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Tuesday, May 16, 2006

Blogosphere Reaction to Byron Dorgan 


From Big Lizards:


The Senate is currently working through a series of amendments. Some are bad; some are really ugly, like Byron Dorgan's (D-N.D.) attempt to prevent "foreigners and recent illegal immigrants" (!) from signing up to be guest workers; one presumes Dorgan wants the guest-worker program limited to Americans only.


Actually, that's exactly what he wants. I think I know what Dorgan's favorite Bus Boys album is. (Sorry, gotta input those obscure KRRC references here and there.)

From jurassicpork:


Bush’s speech is getting cautious support from the Senate, many of whom are obviously grandstanding for their constituents as election day draws near. Many Republicans are content to let the status quo remain, as Arlen Specter demonstrated today when he helped shoot down Byron Dorgan’s proposal to kill 325,000 work visas, saying that if the US doesn’t “provide for guest workers who can fill the needs of the American economy, then we're going to create a vacuum of a situation where illegal immigrants will come into fill those needs.”

In other words, keep them in the fields under the hot sun, at gunpoint, making shit and getting no health care because what’s a Taco Bell Gordita without those fucking diced tomatoes?



From Flashcat's Realm:


[T]he liberal debate over immigration isn't simply one between the left and the center. It cuts across ideologies. There are conservative Democrats, civil rights activists and leftist multiculturalists calling for legalizing undocumented immigrant workers, while figures including antiwar Air America radio host Thom Hartmann, writer Michael Lind and Sen. Byron Dorgan, D-N.D., are urging much tougher restrictions. The central question is whether the interests of working-class Americans and those of immigrants, legal and illegal, are necessarily in opposition, and if they are, how progressives -- and the lawmakers they support -- should deal with it. What does it mean if the inspiring words inscribed on the Statue of Liberty -- "Send these, the homeless, tempest-tossed, to me" -- can't be reconciled with the needs of this country's workers?


From PoliPundit:


The following Republican politicians, who would sell US citizenship to millions of illegal invaders, have permanently lost my support for any elected office:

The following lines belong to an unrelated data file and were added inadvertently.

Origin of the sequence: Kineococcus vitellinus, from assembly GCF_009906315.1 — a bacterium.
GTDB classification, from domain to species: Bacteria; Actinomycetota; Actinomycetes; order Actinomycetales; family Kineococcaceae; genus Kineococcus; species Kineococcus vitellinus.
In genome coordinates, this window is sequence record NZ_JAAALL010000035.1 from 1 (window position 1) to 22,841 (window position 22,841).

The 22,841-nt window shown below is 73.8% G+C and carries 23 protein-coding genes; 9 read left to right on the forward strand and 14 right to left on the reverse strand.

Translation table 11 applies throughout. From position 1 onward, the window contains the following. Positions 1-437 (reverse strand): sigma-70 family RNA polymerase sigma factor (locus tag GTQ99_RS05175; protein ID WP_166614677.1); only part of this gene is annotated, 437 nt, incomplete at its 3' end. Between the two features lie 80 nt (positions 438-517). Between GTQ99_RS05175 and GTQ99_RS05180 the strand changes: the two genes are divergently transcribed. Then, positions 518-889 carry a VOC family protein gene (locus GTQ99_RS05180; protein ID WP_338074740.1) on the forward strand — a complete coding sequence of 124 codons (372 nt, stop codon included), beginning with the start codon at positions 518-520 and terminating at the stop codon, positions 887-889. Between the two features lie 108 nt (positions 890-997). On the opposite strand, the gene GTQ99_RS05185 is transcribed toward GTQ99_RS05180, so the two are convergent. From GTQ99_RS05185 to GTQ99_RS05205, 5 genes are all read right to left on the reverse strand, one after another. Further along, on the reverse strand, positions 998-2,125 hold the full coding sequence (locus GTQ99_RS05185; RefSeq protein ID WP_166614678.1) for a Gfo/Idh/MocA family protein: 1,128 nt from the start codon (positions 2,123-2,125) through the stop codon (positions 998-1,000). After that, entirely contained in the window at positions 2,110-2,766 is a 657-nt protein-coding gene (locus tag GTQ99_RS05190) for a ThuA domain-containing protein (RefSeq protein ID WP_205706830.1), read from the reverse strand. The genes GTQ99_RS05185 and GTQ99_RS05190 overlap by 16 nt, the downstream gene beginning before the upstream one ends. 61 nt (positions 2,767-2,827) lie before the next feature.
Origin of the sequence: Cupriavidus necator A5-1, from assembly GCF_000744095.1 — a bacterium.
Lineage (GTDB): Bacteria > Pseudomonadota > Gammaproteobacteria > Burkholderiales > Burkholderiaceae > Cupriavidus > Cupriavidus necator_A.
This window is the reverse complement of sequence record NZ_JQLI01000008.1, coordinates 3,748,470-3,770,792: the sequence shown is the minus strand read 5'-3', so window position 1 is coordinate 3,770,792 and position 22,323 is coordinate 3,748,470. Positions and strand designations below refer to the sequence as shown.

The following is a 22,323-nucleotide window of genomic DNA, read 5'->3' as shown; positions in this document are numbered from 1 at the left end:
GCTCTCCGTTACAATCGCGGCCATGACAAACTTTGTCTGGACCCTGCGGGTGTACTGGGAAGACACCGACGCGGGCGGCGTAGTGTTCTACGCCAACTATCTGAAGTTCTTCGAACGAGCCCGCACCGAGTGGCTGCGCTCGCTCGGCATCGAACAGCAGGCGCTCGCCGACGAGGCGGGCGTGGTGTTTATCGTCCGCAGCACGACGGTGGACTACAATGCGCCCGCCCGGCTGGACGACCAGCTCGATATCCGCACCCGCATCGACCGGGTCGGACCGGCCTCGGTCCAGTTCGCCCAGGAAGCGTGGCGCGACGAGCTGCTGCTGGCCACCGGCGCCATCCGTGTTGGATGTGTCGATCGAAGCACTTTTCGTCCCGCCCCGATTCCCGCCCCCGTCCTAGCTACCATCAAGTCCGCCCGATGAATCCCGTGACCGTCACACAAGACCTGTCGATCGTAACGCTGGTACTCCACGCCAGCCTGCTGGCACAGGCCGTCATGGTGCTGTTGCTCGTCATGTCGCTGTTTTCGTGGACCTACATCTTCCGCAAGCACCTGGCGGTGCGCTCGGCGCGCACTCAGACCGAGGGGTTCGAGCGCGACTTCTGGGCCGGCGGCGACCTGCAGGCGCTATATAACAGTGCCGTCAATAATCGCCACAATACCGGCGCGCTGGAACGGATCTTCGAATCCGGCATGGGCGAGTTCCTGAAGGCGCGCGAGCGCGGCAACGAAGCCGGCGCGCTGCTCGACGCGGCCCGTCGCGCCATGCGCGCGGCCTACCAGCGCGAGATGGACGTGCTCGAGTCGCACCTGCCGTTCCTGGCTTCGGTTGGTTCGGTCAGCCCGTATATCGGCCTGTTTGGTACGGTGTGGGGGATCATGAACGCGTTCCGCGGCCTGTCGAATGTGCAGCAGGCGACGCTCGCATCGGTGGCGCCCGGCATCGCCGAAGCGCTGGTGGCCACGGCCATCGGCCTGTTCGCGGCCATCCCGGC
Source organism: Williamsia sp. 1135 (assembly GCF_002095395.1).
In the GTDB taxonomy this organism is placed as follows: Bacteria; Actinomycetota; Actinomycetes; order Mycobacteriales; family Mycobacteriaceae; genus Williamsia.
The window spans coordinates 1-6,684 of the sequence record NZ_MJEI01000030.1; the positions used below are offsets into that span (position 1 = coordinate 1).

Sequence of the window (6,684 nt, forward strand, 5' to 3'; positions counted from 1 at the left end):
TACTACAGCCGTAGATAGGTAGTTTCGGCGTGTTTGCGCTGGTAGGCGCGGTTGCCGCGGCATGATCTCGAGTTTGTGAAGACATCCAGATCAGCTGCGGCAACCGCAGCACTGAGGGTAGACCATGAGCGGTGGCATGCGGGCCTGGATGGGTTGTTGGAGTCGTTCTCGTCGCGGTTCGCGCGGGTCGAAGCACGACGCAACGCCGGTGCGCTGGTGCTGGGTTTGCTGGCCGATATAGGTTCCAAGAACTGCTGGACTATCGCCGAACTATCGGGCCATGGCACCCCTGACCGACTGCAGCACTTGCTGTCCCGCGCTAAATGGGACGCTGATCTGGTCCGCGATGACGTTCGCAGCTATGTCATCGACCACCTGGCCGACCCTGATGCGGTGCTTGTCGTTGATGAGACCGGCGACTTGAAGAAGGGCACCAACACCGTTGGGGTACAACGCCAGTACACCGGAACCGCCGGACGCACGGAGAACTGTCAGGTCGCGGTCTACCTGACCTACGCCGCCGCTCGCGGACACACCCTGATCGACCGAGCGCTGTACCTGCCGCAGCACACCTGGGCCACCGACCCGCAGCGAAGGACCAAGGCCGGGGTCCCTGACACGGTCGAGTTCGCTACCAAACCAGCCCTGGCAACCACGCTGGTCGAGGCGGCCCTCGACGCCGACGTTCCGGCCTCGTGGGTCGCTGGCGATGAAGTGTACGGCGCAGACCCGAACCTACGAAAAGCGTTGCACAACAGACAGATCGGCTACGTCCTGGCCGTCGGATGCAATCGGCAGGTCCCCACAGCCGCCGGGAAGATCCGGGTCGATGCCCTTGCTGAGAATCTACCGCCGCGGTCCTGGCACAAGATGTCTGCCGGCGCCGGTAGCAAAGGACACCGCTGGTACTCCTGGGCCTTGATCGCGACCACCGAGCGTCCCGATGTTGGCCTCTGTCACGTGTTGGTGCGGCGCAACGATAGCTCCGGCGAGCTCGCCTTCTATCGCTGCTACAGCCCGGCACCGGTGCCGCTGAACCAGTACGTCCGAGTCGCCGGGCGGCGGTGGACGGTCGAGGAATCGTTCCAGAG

President George W. Bush
Governor Jeb Bush (R-FL)
Senator John McCain (R-AZ)
Senator Bill Frist (R-TN)
Senator Sam Brownback (R-KS)
Senator Chuck Hagel (R_NE)
Senator Mike DeWine (R-OH)
Senator Lindsey Graham (R-SC)
Senator Arlen Specter (R-PA)
Senator Pete Domenici (R-NM)
Senator Mel Martinez (R-FL)

I donated thousands of dollars to these politicians when they were running for office. I urged PoliPundit.com readers to vote for them and volunteer for their campaigns. No more. They are agents of Mexico, not representatives of the American people.

The following Republican politicians have earned my support for any elected office:

Rep. Tom Tancredo (R-CO)
Rep. J. D. Hayworth (R-AZ)
Senator Jeff Sessions (R-AL)
Senator George Allen (R-VA)
Senator Johnny Isakson (R-GA)...

Few Democrats have supported strengthening America’s borders. Those who have, such as Senators Byron Dorgan (D-ND) and Kent Conrad (D-ND), are too far to the left on other issues to deserve our support. The one exception is Senator Ben Nelson (D-NE), who has been good on most issues, and has turned out to be a stalwart on immigration.



From Sign On San Diego:


McCain is part of a Senate majority – centered on the Democrats – who want not only to legalize millions of immigrants but also to assure a steady supply of low-wage labor to the farmers, landscapers, restaurateurs, meat processors, construction contractors, hotel operators and others who have become dependent on illegal immigrants....

Both California senators, Democrats Dianne Feinstein and Barbara Boxer, have endorsed the concepts of McCain's push for sweeping legalization. But North Dakota Democrat Byron Dorgan has thundered against the proposal to provide work visas and a path to citizenship for hundreds of thousands of low-wage workers every year.

Dorgan calls it “total nonsense” and a betrayal of American workers....



And here's what David Sirota wrote in 2005:


Sen. Byron Dorgan (D-ND) just introduced a resolution to deny President Bush's request to extend "fast track" trade authority that Congress granted him a few years back. This authority lets Bush negotiate corporate free trade deals with little to no input from Congress - a power that lets him bypass most labor, human rights and environmental standards.

As AP reports, Dorgan noted that "fast-track authority was responsible for problems with the Central American Free Trade Agreement recently signed with the Dominican Republic and five Central American countries." Farmers are getting quite nervous about the deal - and rightly so. Dorgan also noted the deal would lead to "U.S. jobs going overseas, as companies try to take advantage of low-wage labor in countries with no environmental controls."

To understand why fast track is so bad, check out the Australia free trade deal Bush negotiated under fast track authority. The deal undercut small family farmers in the United States, while also codifying laws that make sure medicine prices stay high.



From the Ontario Empoblog (Latest OVVA news here)

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